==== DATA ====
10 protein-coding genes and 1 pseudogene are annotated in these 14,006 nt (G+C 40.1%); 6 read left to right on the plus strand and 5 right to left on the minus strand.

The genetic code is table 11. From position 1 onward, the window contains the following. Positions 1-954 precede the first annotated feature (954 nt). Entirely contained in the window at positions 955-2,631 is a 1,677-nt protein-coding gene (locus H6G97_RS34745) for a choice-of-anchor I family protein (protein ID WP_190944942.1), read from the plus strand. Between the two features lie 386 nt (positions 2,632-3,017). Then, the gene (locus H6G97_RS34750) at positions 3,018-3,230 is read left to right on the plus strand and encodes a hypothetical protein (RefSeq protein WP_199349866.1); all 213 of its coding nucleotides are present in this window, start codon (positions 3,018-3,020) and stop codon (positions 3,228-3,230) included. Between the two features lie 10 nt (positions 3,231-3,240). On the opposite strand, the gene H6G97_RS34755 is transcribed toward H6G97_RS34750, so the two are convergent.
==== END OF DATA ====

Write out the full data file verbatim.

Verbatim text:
10 protein-coding genes and 1 pseudogene are annotated in these 14,006 nt (G+C 40.1%); 6 read left to right on the plus strand and 5 right to left on the minus strand.

The genetic code is table 11. From position 1 onward, the window contains the following. Positions 1-954 precede the first annotated feature (954 nt). Entirely contained in the window at positions 955-2,631 is a 1,677-nt protein-coding gene (locus H6G97_RS34745) for a choice-of-anchor I family protein (protein ID WP_190944942.1), read from the plus strand. Between the two features lie 386 nt (positions 2,632-3,017). Then, the gene (locus H6G97_RS34750) at positions 3,018-3,230 is read left to right on the plus strand and encodes a hypothetical protein (RefSeq protein WP_199349866.1); all 213 of its coding nucleotides are present in this window, start codon (positions 3,018-3,020) and stop codon (positions 3,228-3,230) included. Between the two features lie 10 nt (positions 3,231-3,240). On the opposite strand, the gene H6G97_RS34755 is transcribed toward H6G97_RS34750, so the two are convergent.